Arawak Homes Chairman Franklyn Wilson would not confirm or deny yesterday that he ordered his tractors to clear a plot of land located in Pinewood Gardens, which one woman claims she has owned for 17 years.
Thelma Johnson told the media yesterday that she is the legal owner of those six parcels of vacant land in Pinewood the company cleared and that she was shocked to receive a call notifying her that tractors were clearing her-property without permission.
Johnson’s husband, Alvah Johnson, said he learned from the individual operating the tractor that the machine was being operated on behalf of Arawak Homes. “It was Arawak Homes’ tractor,” he said, “The per= son who was clearing said they were cutting it down for Arawak Homes.”
He added that the day after the clearing, both he and Arawak Homes’ lawyers arrived at the property simultaneously to post “no trespassing” signs.
“I said let me get a camera and take a picture of them (no trespassing signs) on the ground, but when I got the camera and [spun] around they jumped in their car and left,” Mr Johnson said.
Mrs Johnson said she was taken aback when she found out that Arawak Homes had staked a claim on property she bought back in 1993.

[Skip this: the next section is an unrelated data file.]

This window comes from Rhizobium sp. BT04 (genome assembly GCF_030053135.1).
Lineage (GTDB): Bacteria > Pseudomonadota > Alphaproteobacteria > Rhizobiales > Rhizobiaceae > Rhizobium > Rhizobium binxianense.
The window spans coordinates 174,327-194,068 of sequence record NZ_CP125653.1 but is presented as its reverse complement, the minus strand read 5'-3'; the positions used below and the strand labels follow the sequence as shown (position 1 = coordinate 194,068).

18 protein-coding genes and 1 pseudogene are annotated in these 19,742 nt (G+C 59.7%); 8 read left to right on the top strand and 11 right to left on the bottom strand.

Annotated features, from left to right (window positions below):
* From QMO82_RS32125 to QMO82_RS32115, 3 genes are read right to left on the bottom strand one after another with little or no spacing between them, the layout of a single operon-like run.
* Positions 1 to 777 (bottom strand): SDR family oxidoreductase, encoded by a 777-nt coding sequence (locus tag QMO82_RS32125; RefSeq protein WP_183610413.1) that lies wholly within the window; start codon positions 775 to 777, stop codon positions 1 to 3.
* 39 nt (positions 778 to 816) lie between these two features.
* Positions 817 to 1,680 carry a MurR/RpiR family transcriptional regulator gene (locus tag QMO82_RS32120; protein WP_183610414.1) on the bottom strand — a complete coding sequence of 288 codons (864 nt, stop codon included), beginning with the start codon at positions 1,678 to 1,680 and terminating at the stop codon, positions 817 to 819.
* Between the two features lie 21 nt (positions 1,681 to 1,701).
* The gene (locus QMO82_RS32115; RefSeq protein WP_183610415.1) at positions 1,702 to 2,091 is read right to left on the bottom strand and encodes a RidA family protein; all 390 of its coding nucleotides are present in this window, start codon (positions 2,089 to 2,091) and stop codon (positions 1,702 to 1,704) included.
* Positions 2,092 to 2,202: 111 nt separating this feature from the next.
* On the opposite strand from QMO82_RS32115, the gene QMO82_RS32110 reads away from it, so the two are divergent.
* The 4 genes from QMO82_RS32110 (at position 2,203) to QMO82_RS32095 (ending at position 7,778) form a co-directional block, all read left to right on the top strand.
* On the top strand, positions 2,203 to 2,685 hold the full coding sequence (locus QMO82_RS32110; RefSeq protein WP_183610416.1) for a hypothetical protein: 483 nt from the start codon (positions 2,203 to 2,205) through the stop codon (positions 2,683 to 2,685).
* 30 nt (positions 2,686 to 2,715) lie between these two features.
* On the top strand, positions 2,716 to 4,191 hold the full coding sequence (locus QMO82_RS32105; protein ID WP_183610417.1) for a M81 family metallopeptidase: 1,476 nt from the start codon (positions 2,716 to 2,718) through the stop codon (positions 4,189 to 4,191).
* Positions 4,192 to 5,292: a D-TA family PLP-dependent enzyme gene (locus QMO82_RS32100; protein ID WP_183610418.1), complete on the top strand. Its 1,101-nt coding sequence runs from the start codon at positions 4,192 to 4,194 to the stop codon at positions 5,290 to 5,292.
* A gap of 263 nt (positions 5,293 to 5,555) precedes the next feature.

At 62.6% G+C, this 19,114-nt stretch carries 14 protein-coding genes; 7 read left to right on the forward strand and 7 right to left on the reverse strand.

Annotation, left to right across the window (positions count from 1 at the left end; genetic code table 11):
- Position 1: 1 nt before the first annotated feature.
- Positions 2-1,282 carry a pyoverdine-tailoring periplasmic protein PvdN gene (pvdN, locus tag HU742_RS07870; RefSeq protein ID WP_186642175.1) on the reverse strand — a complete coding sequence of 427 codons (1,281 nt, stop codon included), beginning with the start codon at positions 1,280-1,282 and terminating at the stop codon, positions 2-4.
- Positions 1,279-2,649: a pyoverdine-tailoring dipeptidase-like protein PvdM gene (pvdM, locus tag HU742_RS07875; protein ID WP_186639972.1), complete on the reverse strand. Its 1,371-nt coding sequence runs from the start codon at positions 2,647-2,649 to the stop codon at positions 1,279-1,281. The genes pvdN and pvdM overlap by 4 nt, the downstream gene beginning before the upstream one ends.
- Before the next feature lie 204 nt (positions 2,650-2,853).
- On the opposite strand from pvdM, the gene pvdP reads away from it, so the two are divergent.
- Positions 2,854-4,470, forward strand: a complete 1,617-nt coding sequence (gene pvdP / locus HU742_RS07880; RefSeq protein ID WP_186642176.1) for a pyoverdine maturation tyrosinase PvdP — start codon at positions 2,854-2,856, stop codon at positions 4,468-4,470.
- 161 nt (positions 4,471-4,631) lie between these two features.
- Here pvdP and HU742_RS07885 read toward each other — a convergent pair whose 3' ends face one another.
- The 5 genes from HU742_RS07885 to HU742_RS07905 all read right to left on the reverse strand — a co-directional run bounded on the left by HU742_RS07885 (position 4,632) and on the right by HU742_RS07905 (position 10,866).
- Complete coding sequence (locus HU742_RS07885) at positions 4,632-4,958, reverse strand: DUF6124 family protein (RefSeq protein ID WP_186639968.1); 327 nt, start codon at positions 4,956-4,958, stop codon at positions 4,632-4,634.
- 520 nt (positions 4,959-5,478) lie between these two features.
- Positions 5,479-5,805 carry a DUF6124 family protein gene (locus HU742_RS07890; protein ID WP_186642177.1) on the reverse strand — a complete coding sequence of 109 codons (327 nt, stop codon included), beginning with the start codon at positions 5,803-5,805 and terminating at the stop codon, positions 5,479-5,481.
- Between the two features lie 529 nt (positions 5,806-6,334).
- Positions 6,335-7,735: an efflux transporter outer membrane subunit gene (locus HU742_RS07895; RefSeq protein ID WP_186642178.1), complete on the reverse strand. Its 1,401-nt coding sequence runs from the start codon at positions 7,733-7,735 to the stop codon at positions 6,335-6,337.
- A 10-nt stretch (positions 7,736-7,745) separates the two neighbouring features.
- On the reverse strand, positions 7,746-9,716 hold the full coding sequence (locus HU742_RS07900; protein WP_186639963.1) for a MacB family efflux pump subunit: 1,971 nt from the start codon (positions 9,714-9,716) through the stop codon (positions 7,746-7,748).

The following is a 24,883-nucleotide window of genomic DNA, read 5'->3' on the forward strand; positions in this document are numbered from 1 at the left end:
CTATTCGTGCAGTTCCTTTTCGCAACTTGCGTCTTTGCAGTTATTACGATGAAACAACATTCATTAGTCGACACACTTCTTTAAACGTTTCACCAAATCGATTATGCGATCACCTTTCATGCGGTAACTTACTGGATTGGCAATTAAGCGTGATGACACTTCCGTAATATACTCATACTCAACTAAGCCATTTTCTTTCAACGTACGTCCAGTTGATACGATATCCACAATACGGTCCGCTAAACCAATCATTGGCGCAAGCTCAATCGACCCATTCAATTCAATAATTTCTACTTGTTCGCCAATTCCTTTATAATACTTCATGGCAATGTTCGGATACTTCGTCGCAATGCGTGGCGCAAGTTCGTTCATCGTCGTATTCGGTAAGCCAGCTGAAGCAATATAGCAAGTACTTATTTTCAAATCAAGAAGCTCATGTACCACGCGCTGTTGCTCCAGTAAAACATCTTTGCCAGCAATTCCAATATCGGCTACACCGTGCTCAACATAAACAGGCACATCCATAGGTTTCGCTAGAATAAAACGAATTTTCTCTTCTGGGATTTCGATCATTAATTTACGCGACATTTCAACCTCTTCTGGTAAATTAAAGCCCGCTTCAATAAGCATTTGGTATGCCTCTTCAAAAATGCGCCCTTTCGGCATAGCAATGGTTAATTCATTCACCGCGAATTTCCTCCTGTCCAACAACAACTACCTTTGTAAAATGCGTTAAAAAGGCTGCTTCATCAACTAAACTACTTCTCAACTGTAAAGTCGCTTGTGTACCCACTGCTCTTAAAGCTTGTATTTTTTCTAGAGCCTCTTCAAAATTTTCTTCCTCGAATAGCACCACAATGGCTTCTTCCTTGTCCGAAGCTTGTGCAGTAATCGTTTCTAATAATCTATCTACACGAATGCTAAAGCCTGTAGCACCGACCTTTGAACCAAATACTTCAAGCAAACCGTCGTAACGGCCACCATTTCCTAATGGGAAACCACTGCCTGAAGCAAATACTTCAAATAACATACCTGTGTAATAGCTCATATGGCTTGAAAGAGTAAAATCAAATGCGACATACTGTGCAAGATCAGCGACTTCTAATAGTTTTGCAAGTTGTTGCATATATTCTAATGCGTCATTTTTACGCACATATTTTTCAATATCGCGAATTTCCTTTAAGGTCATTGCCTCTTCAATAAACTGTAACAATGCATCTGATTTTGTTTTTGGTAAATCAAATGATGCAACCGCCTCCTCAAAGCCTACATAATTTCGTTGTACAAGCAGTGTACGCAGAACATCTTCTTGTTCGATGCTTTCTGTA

“It was a complete shock to me,” she said.
“When you have invested in property it is for a reason, not for someone to come and take it away from you.
“I have children and grandchildren who I’d like to leave some sort of property to, not for someone else to come and take it away from me.”
The company has recently been building a reputation for bulldozing properties it claims belong to it.
Last month, Chief Justice Sir Michael Barnett struck out a request for an injunction against Arawak Homes, by the Nassau Village/Sea Breeze Property Owners Association and also ruled in favor of Arawak Homes in its claim that it had better title to the land in Pinewood Gardens.
In September, Arawak Homes bulldozed the home of a Pinewood Gardens family and more than one year before razed a church.
Wilson told The Nassau Guardian yesterday that his company does not clear land it does not own.
“Arawak Homes would not go onto a property to clear it if we knew it belonged to someone else,” he said.
“Arawak Homes only clears land it believes to be its own.”
President of the company, Frannon Wilson, recently urged anyone doubting the validity of their land title to come in and sort things out with the company.
The Johnsons’ son, Julian Alvah Johnson, took a more stern posture to the news that Arawak Homes had claimed what the family believes to be his mother’s land, saying if the company attempts to build, its structure would also be torn down.
“We are sending notice to Arawak Homes that if you build it here we’re going to take it down,” he said.
“They have equipment and we have equipment also. We’re going to take it down.”
The Johnsons also hired attorney Carl Bethel to assist them in determining whether they have good title.
“Here we are now fighting with Arawak Homes to keep this land that we purchased,” said Mrs Johnson.
“We’re going to fight and do whatever it takes.”
By CHESTER ROBARDS